optimising endurance performance

“We embrace a multi-disciplinary approach to develop knowledge and expertise with the objective of optimising endurance performance”.

This theme embraces the assimilation of existing knowledge and the development of new knowledge in factors related to, and determinants of, endurance performance.

This may include central and peripheral components, training interventions and mechanisms of adaptation, body composition, nutritional strategies, biomechanics and economy of movement, aspects of health and in-event race strategies including pacing.

Given the direct relevance of this research theme to sports performance, applied practice is an important part of our work and offers a route for research knowledge to feed directly into athlete preparation. This theme also focuses on developing new and novel measurement techniques and data processing approaches to understand how components of endurance performance can be better quantified, understood and improved. Key sports associated with this research theme are: Triathlon, cycling, running, race walking, and swimming.

Pacing for Endurance Performance

This research is a set of projects investigating cognitive processes and the feedback sources novice and trained cyclists attend to and how this can inform pacing decisions during alone and competitive events. 

our research community

The optimising endurance performance research community includes academic colleagues and postgraduate researchers who are involved in a variety of projects with wide-reaching impact.

Postgraduate research students

Completed 2015

Carbohydrate ingestion during prolonged (>1hour) exercise is common practice. However ergogenic benefits are not widely supported by evidence of a liver or muscle glycogen sparing effect, which may be beneficial to athletes needing to perform with limited carbohydrate availability towards the end of a race. Therefore, this research aimed to consolidate the published literature by investigating a dose response effect of multiple transportable carbohydrate (glucose-fructose) ingestion during exercise. This thesis provided novel evidence that with a 90 g/h dose of glucose-fructose (2:1 ratio) during prolonged exercise, muscle glycogen can be spared, and lead to improved exercise performance. This research also demonstrated that ‘over-dosing’ exogenous carbohydrate intake and intestinal carbohydrate transport limits was detrimental to endogenous substrate oxidation and led to diminished performance.


  • King, A. J., O'Hara, J. P., Morrison, D. J., Preston, T., & King, R. (2018). Carbohydrate dose influences liver and muscle glycogen oxidation and performance during prolonged exercise. Physiol Rep, 6(1).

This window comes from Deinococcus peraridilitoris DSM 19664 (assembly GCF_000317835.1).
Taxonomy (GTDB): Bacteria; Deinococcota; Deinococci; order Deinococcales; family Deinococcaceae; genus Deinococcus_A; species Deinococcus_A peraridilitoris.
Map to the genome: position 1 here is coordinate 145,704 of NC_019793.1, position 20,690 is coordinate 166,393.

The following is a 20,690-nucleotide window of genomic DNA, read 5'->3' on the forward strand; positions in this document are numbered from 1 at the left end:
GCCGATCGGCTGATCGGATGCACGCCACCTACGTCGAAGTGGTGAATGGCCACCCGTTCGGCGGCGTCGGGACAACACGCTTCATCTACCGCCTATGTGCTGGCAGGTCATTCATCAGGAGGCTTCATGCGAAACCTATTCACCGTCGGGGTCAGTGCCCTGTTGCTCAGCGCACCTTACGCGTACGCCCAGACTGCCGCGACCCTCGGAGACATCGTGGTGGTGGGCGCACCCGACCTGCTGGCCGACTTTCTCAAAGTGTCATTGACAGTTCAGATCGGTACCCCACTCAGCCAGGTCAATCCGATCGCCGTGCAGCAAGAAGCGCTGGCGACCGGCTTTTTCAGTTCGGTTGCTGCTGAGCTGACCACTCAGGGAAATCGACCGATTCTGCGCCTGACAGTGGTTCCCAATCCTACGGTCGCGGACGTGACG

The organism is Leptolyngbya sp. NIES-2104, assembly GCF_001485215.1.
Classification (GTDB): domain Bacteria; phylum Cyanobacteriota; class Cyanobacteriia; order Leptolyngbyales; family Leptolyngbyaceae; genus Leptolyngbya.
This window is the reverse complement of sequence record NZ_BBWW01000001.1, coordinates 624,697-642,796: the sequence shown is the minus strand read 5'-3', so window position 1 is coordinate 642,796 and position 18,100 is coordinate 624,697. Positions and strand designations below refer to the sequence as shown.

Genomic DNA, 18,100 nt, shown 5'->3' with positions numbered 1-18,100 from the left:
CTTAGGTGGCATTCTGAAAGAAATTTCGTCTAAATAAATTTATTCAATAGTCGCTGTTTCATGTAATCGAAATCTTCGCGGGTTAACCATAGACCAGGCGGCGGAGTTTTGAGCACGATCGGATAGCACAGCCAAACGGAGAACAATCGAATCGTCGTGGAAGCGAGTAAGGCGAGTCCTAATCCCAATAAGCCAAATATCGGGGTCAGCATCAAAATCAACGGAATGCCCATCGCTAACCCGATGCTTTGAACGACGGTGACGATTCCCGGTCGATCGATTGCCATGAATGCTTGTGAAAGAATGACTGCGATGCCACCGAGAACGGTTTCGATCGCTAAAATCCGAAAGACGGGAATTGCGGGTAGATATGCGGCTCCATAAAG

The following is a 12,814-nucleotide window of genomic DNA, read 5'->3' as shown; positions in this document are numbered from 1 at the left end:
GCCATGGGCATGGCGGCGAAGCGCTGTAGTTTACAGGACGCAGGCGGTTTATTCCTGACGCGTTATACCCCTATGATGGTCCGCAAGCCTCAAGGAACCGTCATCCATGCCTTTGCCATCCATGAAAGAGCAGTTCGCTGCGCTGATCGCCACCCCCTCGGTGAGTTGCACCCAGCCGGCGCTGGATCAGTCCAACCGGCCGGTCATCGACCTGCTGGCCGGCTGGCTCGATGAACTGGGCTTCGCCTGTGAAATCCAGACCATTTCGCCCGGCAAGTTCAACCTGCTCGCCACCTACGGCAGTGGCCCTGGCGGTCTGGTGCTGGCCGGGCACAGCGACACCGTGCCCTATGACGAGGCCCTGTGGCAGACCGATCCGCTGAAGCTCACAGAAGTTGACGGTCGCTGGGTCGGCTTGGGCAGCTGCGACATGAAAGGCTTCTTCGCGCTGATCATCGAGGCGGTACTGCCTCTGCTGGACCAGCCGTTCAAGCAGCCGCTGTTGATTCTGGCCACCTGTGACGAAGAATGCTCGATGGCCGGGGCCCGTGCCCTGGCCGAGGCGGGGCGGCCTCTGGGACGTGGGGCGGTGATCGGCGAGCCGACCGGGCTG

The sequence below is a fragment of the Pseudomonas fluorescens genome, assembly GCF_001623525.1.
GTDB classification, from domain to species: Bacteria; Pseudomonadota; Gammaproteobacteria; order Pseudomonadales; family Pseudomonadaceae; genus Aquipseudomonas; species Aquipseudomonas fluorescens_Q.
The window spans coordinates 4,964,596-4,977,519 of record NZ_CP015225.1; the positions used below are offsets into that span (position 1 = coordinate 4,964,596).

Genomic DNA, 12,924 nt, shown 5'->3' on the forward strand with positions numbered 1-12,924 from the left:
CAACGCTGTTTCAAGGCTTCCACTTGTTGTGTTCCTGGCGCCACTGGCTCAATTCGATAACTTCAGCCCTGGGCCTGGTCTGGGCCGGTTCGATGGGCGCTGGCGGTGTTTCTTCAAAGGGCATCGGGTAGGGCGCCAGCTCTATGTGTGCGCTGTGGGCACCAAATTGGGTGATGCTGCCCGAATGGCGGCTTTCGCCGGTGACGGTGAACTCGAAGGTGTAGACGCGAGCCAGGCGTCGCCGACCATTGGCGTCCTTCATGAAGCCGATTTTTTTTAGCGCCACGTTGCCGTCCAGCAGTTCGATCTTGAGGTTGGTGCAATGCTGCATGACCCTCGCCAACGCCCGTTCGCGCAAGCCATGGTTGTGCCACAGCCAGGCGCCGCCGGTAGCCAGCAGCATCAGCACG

• King, A. J., O'Hara, J. P., Arjomandkhah, N. C., Rowe, J., Morrison, D. J., Preston, T., & King, R. (2019). Liver and muscle glycogen oxidation and performance with dose variation of glucose-fructose ingestion during prolonged (3 h) exercise. Eur J Appl Physiol, 119(5), 1157-1169.

Commenced October 2015

The ergogenic benefits of carbohydrate ingestion during endurance exercise have been reported. However, differences in substrate oxidation (exogenous and endogenous) and performance gains between cycling and running and males and females remains to be fully elucidated. Differences in the number and type of muscle fibres recruited in cycling and running suggest a potential difference in substrate utilisation during exercise which has not been fully investigated in relation to exercise performance. The female hormones progesterone and estradiol have been reported to increase preference for fat oxidation in females during exercise. Although comparisons between males and females have previously been made with equivocal findings, a well-controlled direct comparison of substrate oxidation and exercise performance with exogenous carbohydrate ingestion has yet to be made. This PhD aims to explain any metabolic and performance differences in response to carbohydrate ingestion between modes of exercise and sex. Preliminary data shows a greater improvement in cycling time trial performance compared with running when carbohydrate was ingested during exercise amongst male triathletes. This important research will hopefully provide clearer guidance on carbohydrate ingestion recommendations to optimise endurance performance.


  • Black, A. D., King, R. F. G. J., Wilson, O. J., Lees, M., Morrison, D. J., Preston, T., Rowe, J., O’Hara, J. P. (2019). Carbohydrate ingestion is more beneficial for time trail performance in cycling than running. Physiological Society Annual Conference; Aberdeen, UK.

Commenced February 2017

The track cycling Omnium has been an Olympic event since London 2012. This research aims to provide coaches and athletes with a clearer understanding of the physiological and tactical requirements to be successful. The Omnium differs to other cycling disciplines because of the greater frequency of changes in speed therefore most of the existing models that seek to understand performance in cycling are inadequate. This research seeks to understand how the distribution of effort may differ amongst participants with varying physiological capabilities and identify the performance demands that a potential participant should be able to achieve to be successful in winning a medal.

Commenced October 2017

Exercise-induced bronchoconstriction (EIB), defined as the acute narrowing of the airway in association with exercise, is prevalent in endurance athletes due to the interaction between physiological demands and environmental irritants. Whilst athletes with EIB often report exercise impairment, limited quantitative evidence exists that may reflect methodological limitations of the performance measures employed. Understanding the impact of EIB on performance may have implications on the perceptions of asthma medication use in sport. Recently, high profile athletes have been implicated in the misuse of asthma medication for performance enhancement that may elicit medication non-adherence at the detriment to health and performance. Therefore, the aim of this thesis is to determine the impact of EIB on severe intensity domain exercise and critical power and evaluate athletes experience and perceptions of asthma medication use and anti-doping policy.


  • Anti-doping policy, therapeutic use exemption and medication use in athletes with asthma: a narrative review and critical appraisal of evidence. Allen H., Backhouse S.H., Hull J.H., Price O.J. (Sports Medicine, 2019)